Thursday, August 25, 2011

August Art Night

I was ably assisted by my daughter Signy (R) and many others.
August Art Night came together very quickly. Sometimes things don't have to be protracted ordeals!

This quickly-assembled but quite successful little show was a display of work by local and regional artists, sponsored August 13, 2011 by the Kansas City Science Fiction and Fantasy Society (KaCSFFS).

Five artists graciously agreed to join me on short notice for the display at The Writers Place in Kansas City. Two (Oklahoma City jeweler/author Bev Hale, and former Kansas Citian Lucy A. Synk) could not be there in person, so I set up their displays and made sales for them.

Jewelry tables were by the door: Bev Hale (L) and Signy Gephardt (R).
Besides me, the other local artists in the display were Allison Stein and Rachael Mayo, who displayed work on art show panels; and Signy Gephardt, who filled a jewelry table.

L-R, here is the work of Allison Stein, Jan Sherrell Gephardt, Lucy A. Synk, and Rachael Mayo.
If you read this blog regularly you already know quite a lot about my artwork, but I'd like to spotlight the other artists whose work made this show such fun to look at and such a success. And by success, I mean every single exhibitor sold at least one piece, even though we didn't have more than 25-30 people at the meeting where the display was held. Thanks, KaCSFFS, for supporting this show!

Hale's Avatar 3
Our two jewelers were Bev Hale and Signy Gephardt.

Bev makes pins, earrings, pendants, hair spikes, snoods, bracelets/bracers, hatbands, and medals with a Steampunk look and feel. She also includes a strong theme of time travel in her "Otherwhere" and "Otherwhen" series. As I understand it, these pieces include an image of another place and/or time, to which the wearer can "escape" if needed. Her 3-D work coordinates with her writing, much of which has been published by Yard Dog Press.

Three sets of wire-wrapped Swirl earrings (L) by Signy Gephardt, and her Swirls of Time pin (R).
Signy has been a master of wire wraps for some time, but recently has branched out into Steampunk, as well. She studied jewelry-making with Chuck Crawford at Shawnee Mission East High School, and several artisans at the Minnesota Renaissance Festival. She normally uses sterling silver, copper, or occasionally brass, along with lampwork glass, crystal, or semi-precious stones. In her recent Steampunk work she has used gears, charms, and watch-parts.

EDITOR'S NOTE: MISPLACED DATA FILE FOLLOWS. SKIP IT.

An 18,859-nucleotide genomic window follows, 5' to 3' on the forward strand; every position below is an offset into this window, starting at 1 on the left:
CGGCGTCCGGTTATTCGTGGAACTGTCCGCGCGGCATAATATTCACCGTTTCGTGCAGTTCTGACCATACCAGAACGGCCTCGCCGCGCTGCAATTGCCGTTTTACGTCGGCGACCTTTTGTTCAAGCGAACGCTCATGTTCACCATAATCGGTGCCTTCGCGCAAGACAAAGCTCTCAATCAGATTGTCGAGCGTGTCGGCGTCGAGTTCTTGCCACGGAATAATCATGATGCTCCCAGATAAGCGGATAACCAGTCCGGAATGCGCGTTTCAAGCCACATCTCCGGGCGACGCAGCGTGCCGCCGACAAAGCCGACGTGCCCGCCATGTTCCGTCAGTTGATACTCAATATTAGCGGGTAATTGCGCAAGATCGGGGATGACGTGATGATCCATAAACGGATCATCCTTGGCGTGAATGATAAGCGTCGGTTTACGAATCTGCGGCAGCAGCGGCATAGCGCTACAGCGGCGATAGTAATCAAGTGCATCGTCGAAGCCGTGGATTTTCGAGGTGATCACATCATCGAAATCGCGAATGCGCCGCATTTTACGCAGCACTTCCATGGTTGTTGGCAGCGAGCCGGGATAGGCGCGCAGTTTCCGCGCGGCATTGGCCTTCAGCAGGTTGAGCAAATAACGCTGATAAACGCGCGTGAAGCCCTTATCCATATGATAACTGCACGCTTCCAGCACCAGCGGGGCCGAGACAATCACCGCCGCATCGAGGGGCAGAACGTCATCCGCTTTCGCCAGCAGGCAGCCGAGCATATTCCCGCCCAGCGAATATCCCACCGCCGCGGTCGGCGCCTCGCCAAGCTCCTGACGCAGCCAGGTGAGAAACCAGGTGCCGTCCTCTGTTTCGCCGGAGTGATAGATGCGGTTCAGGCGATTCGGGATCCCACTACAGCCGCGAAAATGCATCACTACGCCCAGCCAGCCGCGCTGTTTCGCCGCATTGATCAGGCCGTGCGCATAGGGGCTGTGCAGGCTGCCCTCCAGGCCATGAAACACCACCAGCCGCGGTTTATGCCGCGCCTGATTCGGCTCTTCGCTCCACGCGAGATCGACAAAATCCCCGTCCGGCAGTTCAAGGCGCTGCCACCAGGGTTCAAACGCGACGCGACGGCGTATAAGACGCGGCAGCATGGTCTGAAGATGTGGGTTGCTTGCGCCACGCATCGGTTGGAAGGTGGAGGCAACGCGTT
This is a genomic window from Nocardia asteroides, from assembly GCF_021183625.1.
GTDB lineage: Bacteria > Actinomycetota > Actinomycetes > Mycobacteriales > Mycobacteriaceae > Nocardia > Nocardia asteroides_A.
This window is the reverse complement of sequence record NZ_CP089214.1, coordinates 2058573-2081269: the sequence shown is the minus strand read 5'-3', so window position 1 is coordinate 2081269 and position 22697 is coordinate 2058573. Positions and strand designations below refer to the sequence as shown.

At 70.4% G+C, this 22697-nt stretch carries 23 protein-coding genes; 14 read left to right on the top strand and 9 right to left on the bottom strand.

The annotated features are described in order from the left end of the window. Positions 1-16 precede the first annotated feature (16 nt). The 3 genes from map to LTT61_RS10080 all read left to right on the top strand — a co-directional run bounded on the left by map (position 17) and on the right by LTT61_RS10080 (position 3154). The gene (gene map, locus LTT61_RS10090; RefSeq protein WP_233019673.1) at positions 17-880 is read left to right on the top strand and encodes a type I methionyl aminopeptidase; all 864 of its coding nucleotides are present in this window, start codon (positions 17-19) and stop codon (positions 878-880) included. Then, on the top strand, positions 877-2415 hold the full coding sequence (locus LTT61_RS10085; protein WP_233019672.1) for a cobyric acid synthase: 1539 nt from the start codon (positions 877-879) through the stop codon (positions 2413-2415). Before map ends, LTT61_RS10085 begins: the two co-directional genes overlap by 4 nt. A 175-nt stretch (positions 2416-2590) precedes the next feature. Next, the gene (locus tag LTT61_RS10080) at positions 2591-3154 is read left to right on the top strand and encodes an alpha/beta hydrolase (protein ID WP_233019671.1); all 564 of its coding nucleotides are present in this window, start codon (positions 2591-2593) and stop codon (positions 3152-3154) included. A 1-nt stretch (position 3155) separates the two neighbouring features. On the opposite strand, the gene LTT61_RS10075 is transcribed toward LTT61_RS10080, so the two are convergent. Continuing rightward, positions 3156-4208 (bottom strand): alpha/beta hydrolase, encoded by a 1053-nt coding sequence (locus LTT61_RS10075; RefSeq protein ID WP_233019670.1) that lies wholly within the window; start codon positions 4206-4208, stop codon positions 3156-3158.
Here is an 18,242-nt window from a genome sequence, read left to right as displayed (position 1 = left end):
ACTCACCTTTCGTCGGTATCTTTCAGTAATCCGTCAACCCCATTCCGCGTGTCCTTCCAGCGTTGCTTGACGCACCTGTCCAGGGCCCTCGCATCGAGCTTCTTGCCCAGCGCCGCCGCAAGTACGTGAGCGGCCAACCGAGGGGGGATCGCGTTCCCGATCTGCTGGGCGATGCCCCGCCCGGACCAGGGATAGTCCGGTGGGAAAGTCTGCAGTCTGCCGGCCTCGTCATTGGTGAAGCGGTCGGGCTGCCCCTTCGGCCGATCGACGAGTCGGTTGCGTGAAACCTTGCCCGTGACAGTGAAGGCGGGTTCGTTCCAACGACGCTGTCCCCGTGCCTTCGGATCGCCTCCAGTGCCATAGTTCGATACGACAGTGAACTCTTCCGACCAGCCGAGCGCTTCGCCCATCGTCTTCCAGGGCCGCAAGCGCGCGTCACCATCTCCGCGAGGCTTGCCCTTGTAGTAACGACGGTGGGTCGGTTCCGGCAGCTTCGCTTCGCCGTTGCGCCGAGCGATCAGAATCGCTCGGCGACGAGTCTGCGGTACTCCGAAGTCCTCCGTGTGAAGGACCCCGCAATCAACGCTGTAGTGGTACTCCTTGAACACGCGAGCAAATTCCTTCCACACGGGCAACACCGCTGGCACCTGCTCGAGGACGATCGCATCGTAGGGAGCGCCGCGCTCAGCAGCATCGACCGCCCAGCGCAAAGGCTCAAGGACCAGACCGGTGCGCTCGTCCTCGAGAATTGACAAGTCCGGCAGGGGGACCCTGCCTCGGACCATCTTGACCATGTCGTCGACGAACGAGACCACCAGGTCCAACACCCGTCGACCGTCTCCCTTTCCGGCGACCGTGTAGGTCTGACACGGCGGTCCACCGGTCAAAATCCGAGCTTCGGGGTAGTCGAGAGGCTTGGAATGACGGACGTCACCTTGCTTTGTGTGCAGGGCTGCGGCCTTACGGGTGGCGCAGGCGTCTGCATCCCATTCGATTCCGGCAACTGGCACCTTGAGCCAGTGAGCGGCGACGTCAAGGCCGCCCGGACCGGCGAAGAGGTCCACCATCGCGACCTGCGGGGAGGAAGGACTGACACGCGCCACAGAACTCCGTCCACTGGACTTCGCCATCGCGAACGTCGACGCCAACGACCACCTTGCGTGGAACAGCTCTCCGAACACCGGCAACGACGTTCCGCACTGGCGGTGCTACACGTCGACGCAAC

Stein's Bad Boys gives a glimpse of her humor.
Allison Stein describes herself as "an artist and author with a dark Southern streak, in whom random cuteness runs very deep." I would strongly recommend you take some time looking through her website for a more full idea of her oeuvre and many talents--but the random cuteness was prominently on display for August Art Night.

Adept in several styles, Stein's most accessible artwork probably is her collection of watercolors and prints (available via Etsy) in which a breezy cartoon style and wicked sense of humor give her fantasy images considerable appeal.

For August Art Night, I also owe Allison an especially big thank-you for sharing her nifty little folding tables with Rachael Mayo and Lucy A. Synk.

Mayo's Jazzdragon incorporates many favorite themes.
I've been a fan of Rachael Mayo's for quite some time, and it seems to me that she just keeps getting better and more inventive.

Her bold designs, intricate detail, and command of color and pattern focus mainly on dragons, but she's not shy about tackling other challenging fantasy beasts; for example, I own a Hydra of hers that's really lovely (in a snakey sort of way).

The artwork she brought to August Art Night reflected a new trend in her work: going 3-D. She isn't making paper sculpture of the sort I do, but rather adding richness and fascinating detail by layering her images and adding jewels, trim, and other elements.

Synk's Oriental Delight was one of a series of fantasy still-lifes.
Lucy A. Synk's work once was well-known throughout the world of sf convention art shows, though she shows her work in them less often now. A gifted painter who also holds a BFA in photography, Lucy has always supported herself via her artwork. When I first met her, she was painting mainly in oils, and had just left Hallmark Cards to begin a successful decade as a freelancer creating originals, prints, and book covers. She lived in Kansas City during that time.

In the 1990s she moved into painting murals (in acrylics, with an airbrush--a total change for her, but she made it look easy), for natural history museum displays. Most recently, she has begun to explore the world of computer animation. She currently lives in Champaign, IL.

Before I close, I'd also like to acknowledge Diana J. Bailey, Director/President of KaCSFFS, who first had the idea to sponsor an art display at the meeting; Cindy Norton, who volunteered her truck to haul art show panels, lights, etc. to the meeting; and Tracy Majkol, who hauled art show panels in and out of The Writers Place, took pictures (and allowed me to post them!), and also bought some of the artwork!

Many, many thanks to Tracy Majkol, for the photo of Signy and me, as well as the two images of the display, and Signy's Swirls of Time pin, which is now in his private collection. He gave me permission to post them on blogs with acknowledgement (and there it is, Tracy! Thanks again!) 
The photo of Signy's series of Swirls earrings was taken by Ty Gephardt, and is used with his permission.
Allison Stein, Bev Hale, Rachael Mayo, and Lucy A. Synk each provided the images of their artwork that I used with their short biographical sketches. Many thanks to all of them!

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